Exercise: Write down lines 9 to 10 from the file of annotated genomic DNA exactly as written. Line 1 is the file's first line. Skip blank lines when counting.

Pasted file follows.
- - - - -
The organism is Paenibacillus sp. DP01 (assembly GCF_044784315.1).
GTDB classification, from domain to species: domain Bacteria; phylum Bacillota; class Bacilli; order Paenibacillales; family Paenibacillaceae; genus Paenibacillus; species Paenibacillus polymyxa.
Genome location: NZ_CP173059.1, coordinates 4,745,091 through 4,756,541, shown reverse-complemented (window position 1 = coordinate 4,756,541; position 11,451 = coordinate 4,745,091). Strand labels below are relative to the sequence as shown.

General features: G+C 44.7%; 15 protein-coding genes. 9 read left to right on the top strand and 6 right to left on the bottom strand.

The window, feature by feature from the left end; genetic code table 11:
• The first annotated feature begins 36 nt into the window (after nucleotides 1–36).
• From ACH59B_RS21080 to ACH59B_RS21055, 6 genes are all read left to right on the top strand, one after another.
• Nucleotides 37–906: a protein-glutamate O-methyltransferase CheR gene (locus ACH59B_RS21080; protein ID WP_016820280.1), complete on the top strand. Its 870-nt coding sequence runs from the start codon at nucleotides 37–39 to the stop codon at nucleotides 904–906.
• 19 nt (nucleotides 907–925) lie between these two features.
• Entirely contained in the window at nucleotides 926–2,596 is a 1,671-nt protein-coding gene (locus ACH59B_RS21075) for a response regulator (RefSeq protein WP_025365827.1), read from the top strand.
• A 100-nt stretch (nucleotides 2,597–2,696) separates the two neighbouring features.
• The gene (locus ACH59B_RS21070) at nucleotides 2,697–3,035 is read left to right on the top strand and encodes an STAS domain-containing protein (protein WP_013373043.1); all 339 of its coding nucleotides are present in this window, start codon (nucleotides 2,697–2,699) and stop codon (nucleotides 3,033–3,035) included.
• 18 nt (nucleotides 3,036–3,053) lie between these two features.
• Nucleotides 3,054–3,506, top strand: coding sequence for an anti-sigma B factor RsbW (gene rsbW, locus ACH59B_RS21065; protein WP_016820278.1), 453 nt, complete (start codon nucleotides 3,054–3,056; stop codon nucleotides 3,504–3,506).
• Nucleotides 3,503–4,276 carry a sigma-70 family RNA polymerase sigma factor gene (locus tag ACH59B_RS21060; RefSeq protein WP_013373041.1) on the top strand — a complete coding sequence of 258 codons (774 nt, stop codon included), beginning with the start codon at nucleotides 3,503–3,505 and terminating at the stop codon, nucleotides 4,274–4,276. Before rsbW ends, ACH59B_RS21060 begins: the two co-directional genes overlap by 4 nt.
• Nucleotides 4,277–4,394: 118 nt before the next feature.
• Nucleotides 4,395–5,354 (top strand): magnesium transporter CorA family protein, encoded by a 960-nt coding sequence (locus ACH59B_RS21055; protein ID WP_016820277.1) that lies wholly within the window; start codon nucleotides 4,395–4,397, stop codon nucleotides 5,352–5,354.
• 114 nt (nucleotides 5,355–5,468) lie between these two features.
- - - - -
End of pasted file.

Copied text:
• 19 nt (nucleotides 907–925) lie between these two features.
• Entirely contained in the window at nucleotides 926–2,596 is a 1,671-nt protein-coding gene (locus ACH59B_RS21075) for a response regulator (RefSeq protein WP_025365827.1), read from the top strand.